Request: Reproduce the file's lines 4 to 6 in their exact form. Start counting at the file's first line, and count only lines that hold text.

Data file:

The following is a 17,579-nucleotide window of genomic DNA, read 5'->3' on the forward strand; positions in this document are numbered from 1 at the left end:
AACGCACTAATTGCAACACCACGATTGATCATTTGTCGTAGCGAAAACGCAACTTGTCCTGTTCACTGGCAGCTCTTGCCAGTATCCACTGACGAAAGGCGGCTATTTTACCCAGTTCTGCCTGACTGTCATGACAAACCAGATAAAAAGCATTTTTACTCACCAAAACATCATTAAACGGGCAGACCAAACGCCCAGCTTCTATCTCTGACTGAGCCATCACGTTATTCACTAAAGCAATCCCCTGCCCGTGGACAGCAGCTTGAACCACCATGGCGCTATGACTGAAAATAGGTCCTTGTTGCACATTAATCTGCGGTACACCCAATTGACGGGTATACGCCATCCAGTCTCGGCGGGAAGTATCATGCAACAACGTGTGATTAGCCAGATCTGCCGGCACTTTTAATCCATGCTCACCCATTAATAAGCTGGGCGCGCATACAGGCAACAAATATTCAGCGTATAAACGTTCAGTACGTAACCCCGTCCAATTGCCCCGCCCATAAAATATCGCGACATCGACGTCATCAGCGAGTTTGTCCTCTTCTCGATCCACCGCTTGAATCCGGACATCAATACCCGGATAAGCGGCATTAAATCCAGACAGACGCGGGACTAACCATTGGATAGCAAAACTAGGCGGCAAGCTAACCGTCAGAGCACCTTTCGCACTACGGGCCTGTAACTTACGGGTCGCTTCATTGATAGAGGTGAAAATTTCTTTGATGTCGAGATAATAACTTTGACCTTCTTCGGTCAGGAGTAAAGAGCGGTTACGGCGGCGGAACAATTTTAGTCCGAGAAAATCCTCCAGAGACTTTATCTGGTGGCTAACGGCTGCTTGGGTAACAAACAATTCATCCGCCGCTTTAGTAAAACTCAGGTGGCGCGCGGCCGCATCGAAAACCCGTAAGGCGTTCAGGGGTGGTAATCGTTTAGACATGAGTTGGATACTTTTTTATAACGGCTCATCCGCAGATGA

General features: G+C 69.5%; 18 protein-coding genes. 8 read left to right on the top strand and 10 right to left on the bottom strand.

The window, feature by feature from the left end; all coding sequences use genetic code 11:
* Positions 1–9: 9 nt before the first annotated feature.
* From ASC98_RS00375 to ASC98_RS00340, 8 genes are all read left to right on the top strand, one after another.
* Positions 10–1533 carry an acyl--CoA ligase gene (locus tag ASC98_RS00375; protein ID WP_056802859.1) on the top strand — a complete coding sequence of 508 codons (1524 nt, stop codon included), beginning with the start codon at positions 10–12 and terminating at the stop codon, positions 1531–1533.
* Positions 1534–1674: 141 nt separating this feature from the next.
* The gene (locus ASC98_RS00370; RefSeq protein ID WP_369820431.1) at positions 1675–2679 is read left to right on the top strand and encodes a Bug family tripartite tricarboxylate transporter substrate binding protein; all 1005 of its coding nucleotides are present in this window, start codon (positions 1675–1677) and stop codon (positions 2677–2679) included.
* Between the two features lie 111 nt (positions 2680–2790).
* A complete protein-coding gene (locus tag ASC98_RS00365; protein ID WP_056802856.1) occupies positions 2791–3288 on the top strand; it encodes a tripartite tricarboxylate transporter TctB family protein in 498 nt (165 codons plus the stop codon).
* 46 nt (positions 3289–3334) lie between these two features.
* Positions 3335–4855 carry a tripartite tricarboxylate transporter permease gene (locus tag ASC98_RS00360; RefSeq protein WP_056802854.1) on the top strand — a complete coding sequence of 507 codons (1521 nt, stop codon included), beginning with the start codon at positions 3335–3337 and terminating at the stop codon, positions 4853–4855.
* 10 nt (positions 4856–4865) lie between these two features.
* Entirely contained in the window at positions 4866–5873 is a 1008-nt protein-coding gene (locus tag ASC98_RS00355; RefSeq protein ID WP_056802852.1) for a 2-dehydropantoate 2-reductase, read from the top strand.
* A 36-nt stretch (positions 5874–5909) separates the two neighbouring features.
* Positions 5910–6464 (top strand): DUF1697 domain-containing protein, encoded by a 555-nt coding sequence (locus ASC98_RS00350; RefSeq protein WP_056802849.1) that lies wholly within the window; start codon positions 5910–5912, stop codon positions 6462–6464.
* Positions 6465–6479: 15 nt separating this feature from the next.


The window, feature by feature from the left end; all coding sequences use genetic code 11:
* Positions 1–9: 9 nt before the first annotated feature.
* From ASC98_RS00375 to ASC98_RS00340, 8 genes are all read left to right on the top strand, one after another.